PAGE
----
Three sessions:

Modernisme Valencià: architecture and design

Sorolla: painting quickly out of doors

Visions of Spain

Featured

Pre-Raphaelite Circles: De Morgans and Lovelaces

In her reminiscences, The Lilac and the Rose (1952), Susan Buchan, Baroness Tweedsmuir, the daughter of Caroline and Norman Grosvenor, recalled:

We did not know many artists when we were children. But William de Morgan and his wife were friends of the Lovelaces and I saw them for time to time, though they were hard working artists with little time for social life.  They lived at The Vale, King’s Road and I recall that it was heavy with Virginia Creeper, whose strands had to be parted to allow passage to the house, where a pleasant shabbiness reigned. There was a gentle charm and philosophy about Willian De Morgan and he was a delightful talker. I remember we once went to see them in Florence one evening- in their little apartment. Conversation turned to life after death, and William De Morgan said ‘I should like to be a speck somewhere in the sky when I die, a speck with intense perception’ (1952, p. 56)

This Blog relates to a Zoom presentation I gave on the De Morgans and the Lovelaces for the De Morgan Foundation. Ralph Gordon King Noel Milbanke (1839-1906), Viscount Ockham and Baron Wentworth from 1862 and 2nd Earl of Lovelace from 1893, was William De Morgan’s friend since childhood. He married Mary Caroline Stuart-Wortley (1848-1941) in 1880; Mary attended the Slade School of Art alongside Evelyn Pickering, William De Morgan’s future wife. I first came across Mary Stuart-Wortley while researching Edward Burne-Jones’s painting The Golden Stairs (1880, Tate Britain). Several sources placed Mary on the stairs alongside her contemporaries: Francis Graham, May Morris, Laura Lyttelton and Burne-Jones’ daughter Margaret.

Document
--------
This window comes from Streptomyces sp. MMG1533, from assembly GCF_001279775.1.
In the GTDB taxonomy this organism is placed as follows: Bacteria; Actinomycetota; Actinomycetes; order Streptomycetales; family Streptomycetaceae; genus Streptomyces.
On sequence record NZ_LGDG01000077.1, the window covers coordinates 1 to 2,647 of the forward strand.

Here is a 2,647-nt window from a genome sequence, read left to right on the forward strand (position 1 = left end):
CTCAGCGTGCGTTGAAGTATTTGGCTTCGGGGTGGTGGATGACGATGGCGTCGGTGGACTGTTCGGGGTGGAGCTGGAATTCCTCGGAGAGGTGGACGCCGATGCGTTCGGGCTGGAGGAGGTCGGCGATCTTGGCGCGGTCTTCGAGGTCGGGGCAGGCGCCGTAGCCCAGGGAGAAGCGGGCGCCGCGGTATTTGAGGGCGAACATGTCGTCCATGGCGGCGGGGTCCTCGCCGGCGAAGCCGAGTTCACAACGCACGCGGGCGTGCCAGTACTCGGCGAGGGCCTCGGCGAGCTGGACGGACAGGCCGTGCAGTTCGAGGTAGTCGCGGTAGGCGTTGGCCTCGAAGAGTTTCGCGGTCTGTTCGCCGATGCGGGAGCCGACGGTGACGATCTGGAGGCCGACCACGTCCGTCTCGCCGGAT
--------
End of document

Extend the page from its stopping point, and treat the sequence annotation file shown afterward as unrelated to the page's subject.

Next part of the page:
Penelope Fitzgerald, Edward Burne-Jones: A Biography, 1975.

Having never come across her before, I set out to recover Mary Stuart-Wortley’s story. Over the following twenty years this endeavour has taken me down some strange paths. Lady Mary became a prominent activist in the Royal Amateur Art Society, Octavia and Miranda Hill’s Kyrle Society and the Home Arts and Industries Association founded in 1884. It is worth tracing Mary’s trajectory from aspiring artist to committed philanthropist. Her story also offers insight into the complexities of Victorian society. Family ties and friendships formed during childhood and schooling forged alliances later in life. 

As the interconnections through family ties and marital alliances are so complex, I have broken my account of the Stuart-Wortleys into sections on individual family members. I am rapidly concluding everybody in this story is a ‘cousin’.  In addition, we are dancing on the edges the coterie known as The Souls, who dominated intellectual life at the close of the century.

Physical proximity also played its part: Mary’s neighbours in Chelsea included her two brothers, portrait painter Archie Stuart-Wortley and Charles, 1st Baron Stuart of Wortley. The famous tea merchant and anthropologist Elmslie Horniman, George Frederick Samuel Robinson, 1st Marquess of Ripon and Sir Robert Collier, 1st Lord Monkswell, lived close by on the Chelsea embankment, while novelist Henry James resided at Carlyle Mansions on Cheyne Walk.